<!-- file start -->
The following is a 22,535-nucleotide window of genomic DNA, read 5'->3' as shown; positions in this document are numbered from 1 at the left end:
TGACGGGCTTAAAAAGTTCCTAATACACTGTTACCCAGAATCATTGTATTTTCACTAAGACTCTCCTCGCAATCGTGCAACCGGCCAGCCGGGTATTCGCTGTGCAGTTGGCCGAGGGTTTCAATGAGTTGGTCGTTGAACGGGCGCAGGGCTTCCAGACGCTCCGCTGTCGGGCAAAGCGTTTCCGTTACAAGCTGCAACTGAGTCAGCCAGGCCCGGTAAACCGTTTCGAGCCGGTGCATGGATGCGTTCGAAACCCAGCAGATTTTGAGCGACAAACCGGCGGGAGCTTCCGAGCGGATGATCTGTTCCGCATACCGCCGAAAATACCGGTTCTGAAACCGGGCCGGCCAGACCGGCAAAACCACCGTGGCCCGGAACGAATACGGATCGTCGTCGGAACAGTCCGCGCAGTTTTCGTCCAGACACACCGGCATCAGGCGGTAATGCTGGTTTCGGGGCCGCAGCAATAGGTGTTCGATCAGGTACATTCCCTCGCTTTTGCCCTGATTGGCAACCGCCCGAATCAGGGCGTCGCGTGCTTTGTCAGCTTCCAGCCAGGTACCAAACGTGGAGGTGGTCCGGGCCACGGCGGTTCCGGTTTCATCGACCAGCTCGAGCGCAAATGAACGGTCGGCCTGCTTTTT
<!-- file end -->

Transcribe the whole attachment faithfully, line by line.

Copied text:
The following is a 22,535-nucleotide window of genomic DNA, read 5'->3' as shown; positions in this document are numbered from 1 at the left end:
TGACGGGCTTAAAAAGTTCCTAATACACTGTTACCCAGAATCATTGTATTTTCACTAAGACTCTCCTCGCAATCGTGCAACCGGCCAGCCGGGTATTCGCTGTGCAGTTGGCCGAGGGTTTCAATGAGTTGGTCGTTGAACGGGCGCAGGGCTTCCAGACGCTCCGCTGTCGGGCAAAGCGTTTCCGTTACAAGCTGCAACTGAGTCAGCCAGGCCCGGTAAACCGTTTCGAGCCGGTGCATGGATGCGTTCGAAACCCAGCAGATTTTGAGCGACAAACCGGCGGGAGCTTCCGAGCGGATGATCTGTTCCGCATACCGCCGAAAATACCGGTTCTGAAACCGGGCCGGCCAGACCGGCAAAACCACCGTGGCCCGGAACGAATACGGATCGTCGTCGGAACAGTCCGCGCAGTTTTCGTCCAGACACACCGGCATCAGGCGGTAATGCTGGTTTCGGGGCCGCAGCAATAGGTGTTCGATCAGGTACATTCCCTCGCTTTTGCCCTGATTGGCAACCGCCCGAATCAGGGCGTCGCGTGCTTTGTCAGCTTCCAGCCAGGTACCAAACGTGGAGGTGGTCCGGGCCACGGCGGTTCCGGTTTCATCGACCAGCTCGAGCGCAAATGAACGGTCGGCCTGCTTTTT